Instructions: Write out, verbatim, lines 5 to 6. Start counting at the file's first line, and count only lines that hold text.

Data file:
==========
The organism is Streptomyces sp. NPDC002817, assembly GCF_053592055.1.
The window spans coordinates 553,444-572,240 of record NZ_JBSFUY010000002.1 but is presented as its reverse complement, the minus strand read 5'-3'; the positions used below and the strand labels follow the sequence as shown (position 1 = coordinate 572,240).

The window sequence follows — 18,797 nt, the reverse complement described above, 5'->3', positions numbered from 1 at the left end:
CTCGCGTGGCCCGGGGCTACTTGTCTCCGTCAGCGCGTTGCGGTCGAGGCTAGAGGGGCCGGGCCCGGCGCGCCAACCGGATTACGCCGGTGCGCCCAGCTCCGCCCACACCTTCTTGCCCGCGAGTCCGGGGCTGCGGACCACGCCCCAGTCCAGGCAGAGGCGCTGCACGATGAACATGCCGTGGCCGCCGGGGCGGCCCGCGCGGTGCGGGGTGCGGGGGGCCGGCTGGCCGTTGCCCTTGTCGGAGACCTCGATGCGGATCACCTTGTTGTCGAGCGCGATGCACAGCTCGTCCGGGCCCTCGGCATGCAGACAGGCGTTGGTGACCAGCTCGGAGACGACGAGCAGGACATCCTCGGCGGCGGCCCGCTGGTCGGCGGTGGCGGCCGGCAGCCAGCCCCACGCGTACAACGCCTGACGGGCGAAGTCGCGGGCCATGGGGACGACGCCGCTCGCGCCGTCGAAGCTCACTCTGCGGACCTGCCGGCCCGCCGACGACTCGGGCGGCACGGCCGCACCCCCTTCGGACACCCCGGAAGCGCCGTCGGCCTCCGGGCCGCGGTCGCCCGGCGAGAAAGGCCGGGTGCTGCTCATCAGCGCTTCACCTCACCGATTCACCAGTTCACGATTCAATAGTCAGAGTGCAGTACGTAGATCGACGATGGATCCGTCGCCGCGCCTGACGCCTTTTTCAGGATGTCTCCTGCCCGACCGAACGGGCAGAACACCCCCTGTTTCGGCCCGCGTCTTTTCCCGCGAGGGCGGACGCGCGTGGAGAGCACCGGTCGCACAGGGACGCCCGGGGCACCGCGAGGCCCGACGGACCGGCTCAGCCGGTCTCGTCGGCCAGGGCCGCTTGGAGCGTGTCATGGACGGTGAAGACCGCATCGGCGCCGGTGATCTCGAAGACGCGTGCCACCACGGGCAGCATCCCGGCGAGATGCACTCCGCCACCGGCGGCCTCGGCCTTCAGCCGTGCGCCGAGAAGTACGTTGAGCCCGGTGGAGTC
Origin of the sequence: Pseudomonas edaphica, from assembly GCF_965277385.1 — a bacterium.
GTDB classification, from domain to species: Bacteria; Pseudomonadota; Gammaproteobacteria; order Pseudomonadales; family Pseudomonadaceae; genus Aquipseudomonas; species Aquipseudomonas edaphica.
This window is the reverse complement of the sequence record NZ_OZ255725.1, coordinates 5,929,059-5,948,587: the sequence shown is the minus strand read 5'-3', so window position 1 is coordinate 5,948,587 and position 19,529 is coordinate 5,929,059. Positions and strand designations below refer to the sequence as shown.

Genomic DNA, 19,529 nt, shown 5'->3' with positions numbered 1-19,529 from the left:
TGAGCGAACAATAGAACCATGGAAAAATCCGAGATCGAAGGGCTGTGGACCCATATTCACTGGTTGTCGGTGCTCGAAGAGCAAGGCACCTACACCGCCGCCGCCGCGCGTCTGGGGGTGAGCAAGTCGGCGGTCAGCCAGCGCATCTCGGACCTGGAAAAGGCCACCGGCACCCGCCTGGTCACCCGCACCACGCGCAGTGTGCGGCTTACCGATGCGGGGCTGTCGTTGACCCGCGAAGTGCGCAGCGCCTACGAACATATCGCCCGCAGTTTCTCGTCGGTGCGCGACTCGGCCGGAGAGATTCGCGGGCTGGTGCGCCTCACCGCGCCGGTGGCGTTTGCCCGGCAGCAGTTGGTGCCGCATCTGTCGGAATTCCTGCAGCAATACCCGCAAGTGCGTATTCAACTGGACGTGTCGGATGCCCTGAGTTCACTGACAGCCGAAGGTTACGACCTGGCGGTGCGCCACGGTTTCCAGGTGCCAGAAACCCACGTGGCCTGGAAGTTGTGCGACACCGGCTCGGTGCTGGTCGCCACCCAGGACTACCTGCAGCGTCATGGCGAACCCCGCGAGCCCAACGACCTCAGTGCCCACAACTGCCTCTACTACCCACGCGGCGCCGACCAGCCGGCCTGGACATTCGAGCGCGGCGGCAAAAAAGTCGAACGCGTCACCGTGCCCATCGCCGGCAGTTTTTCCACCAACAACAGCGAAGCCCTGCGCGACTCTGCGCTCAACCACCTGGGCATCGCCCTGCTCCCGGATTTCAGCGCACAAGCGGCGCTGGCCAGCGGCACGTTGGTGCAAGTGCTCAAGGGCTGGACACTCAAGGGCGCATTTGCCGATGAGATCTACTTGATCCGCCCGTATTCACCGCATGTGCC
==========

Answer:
Origin of the sequence: Pseudomonas edaphica, from assembly GCF_965277385.1 — a bacterium.
GTDB classification, from domain to species: Bacteria; Pseudomonadota; Gammaproteobacteria; order Pseudomonadales; family Pseudomonadaceae; genus Aquipseudomonas; species Aquipseudomonas edaphica.